After the defeat of 1940 they had an opportunity to relocate from Paris to Hendaye, a stone’s throw from the Spanish border. Instead they chose the village of Issy-l’Évêque in Burgundy, inside the German-administered zone. In Issy, as anti-Jewish measures began to bite (bank accounts of Jews were frozen, Jews were forbidden to publish, Jews had to wear the yellow star), the truth may have begun to dawn on them, though not the full truth (it was only in the winter of 1941–1942 that word began to filter down to the administrators in the conquered territories that the solution of “the Jewish Question” was to take the form of genocidal extermination). As late as the end of 1941, Némirovsky seems to have believed that whatever might befall the Jew in the street would not befall her. In a letter addressed to Marshal Pétain, head of the Vichy puppet government, she pleads that as a “respectable” ( honorable ) foreigner—as distinct from an “undesirable”—she deserves to be left in peace.
There are two broad reasons why Irène Némirovsky should have considered herself a special case. The first is that for most of her life it had been her heart’s desire to be French; and to be fully French, in a country with a long history of harboring political refugees but notably unreceptive to notions of cultural pluralism, meant being neither a Russian émigré who wrote in French nor a French-speaking Jew. At its most juvenile (see her partly autobiographical novel Le Vin de solitude ), her wish took the form of a fantasy of being reborn as a “real” Frenchwoman with a name like Jeanne Fournier. (Némirovsky’s youthful heroines are typically spurned by their mothers but cherished by more than motherly French governesses.)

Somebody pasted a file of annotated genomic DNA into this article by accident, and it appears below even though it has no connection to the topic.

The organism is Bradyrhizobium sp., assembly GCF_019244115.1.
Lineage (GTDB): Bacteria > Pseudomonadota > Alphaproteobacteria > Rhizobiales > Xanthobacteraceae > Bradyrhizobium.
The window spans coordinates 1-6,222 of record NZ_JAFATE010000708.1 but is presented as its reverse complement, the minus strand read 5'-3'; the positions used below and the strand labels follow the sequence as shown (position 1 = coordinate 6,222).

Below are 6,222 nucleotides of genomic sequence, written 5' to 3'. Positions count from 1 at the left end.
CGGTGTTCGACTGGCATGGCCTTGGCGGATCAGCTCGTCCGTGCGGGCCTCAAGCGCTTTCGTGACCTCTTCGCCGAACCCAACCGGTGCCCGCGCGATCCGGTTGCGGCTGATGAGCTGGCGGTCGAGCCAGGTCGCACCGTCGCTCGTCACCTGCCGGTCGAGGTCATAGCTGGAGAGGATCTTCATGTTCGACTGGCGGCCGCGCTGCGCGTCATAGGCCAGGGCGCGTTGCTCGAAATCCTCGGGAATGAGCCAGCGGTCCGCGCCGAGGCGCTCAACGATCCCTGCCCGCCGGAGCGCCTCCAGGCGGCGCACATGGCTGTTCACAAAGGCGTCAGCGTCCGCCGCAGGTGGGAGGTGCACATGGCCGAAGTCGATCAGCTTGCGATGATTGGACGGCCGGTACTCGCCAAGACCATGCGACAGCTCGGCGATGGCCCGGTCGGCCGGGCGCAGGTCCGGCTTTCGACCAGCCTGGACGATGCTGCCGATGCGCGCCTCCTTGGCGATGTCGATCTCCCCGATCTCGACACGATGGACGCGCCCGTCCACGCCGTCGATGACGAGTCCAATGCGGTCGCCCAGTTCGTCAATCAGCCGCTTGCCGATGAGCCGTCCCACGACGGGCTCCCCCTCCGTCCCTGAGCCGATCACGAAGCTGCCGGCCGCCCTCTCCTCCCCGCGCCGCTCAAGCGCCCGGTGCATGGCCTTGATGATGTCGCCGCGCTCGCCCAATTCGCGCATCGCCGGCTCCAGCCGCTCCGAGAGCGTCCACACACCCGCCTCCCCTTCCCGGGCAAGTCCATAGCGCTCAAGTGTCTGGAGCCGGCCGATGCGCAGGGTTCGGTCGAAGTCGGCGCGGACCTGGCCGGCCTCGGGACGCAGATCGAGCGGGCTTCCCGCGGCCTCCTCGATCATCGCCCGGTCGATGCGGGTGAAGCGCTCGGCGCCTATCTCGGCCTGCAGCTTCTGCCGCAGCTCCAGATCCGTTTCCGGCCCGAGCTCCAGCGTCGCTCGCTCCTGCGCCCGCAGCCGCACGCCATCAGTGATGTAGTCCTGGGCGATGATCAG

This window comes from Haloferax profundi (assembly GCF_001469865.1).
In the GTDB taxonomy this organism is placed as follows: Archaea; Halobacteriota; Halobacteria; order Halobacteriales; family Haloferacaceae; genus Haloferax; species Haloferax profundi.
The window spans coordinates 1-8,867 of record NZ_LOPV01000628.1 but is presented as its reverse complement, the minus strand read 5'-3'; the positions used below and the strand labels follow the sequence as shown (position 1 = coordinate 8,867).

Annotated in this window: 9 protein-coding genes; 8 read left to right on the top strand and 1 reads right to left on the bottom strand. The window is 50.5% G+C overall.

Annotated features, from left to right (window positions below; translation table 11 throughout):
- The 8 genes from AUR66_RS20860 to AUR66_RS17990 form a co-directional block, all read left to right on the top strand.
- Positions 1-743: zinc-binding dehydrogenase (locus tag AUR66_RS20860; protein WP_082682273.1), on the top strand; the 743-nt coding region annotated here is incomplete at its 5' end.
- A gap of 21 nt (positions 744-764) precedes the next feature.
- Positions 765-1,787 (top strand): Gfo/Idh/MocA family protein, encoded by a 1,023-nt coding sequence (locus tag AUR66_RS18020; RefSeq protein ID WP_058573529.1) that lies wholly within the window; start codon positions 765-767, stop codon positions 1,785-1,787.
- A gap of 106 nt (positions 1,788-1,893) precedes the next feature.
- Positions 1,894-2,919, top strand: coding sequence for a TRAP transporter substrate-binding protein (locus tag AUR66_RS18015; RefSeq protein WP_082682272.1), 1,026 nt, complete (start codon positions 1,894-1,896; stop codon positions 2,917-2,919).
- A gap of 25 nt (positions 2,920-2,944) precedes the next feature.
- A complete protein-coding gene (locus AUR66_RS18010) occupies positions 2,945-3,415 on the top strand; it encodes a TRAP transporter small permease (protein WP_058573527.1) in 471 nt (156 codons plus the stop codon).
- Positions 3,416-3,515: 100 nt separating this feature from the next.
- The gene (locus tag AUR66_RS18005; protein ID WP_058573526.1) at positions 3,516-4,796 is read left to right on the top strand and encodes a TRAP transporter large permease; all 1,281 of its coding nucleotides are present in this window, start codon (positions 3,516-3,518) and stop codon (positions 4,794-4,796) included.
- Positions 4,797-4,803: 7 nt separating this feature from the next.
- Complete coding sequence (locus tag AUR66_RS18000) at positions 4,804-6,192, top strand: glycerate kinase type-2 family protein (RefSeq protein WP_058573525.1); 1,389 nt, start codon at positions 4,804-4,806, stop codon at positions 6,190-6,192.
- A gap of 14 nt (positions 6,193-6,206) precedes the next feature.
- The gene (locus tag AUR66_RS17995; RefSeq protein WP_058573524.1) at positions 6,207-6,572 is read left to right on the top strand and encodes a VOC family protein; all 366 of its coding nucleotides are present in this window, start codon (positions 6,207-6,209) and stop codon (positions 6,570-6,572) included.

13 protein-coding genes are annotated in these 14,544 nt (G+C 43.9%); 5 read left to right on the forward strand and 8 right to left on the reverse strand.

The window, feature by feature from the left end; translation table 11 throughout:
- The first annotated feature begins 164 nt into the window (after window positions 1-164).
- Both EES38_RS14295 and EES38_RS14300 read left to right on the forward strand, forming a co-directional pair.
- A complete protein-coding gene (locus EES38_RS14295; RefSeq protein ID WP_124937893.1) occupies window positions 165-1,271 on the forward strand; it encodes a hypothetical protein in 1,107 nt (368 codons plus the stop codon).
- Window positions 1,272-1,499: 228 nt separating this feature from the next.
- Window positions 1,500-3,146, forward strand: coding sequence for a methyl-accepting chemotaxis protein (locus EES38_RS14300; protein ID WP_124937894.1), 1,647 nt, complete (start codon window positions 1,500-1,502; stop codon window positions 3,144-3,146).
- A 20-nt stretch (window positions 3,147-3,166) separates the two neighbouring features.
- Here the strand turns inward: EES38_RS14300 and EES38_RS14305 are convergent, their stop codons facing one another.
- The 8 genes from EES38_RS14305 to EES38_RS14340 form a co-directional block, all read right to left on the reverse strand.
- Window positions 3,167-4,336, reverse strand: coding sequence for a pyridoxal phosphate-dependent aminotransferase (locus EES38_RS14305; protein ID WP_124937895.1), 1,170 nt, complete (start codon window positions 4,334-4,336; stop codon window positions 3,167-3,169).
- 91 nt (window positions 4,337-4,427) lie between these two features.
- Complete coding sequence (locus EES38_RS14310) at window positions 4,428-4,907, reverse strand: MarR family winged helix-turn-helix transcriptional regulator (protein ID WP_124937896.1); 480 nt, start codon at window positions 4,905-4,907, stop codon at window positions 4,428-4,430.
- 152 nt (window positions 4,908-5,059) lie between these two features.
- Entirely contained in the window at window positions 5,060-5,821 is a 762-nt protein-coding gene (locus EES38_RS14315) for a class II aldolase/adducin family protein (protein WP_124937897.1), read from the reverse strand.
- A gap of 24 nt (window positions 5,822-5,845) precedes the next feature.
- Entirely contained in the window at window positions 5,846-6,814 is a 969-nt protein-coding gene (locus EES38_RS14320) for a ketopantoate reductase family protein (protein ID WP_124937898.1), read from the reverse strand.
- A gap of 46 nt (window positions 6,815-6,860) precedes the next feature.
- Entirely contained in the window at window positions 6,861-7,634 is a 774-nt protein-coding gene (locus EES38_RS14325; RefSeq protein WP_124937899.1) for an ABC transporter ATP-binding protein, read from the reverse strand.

The problem for Némirovsky as a budding writer in the 1920s was that aside from her facility in the French language, the capital she commanded on the French literary market con-sisted in a corpus of experience that branded her as foreign: daily life in pre-revolutionary Russia, pogroms and Cossack raids, the Revolution and the Civil War, plus to a lesser extent the shady world of international finance. In the course of her career she would thus alternate, according to her sense of the temper of the times, between two authorial selves, one pur sang French, one exotic. As a French authoress she would compose books about “real” French families written with an irreproachably French sensibility, books with no whiff of foreignness about them. The French self took over entirely after 1940, as publishers became more and more nervous about the presence of Jewish writers on their lists.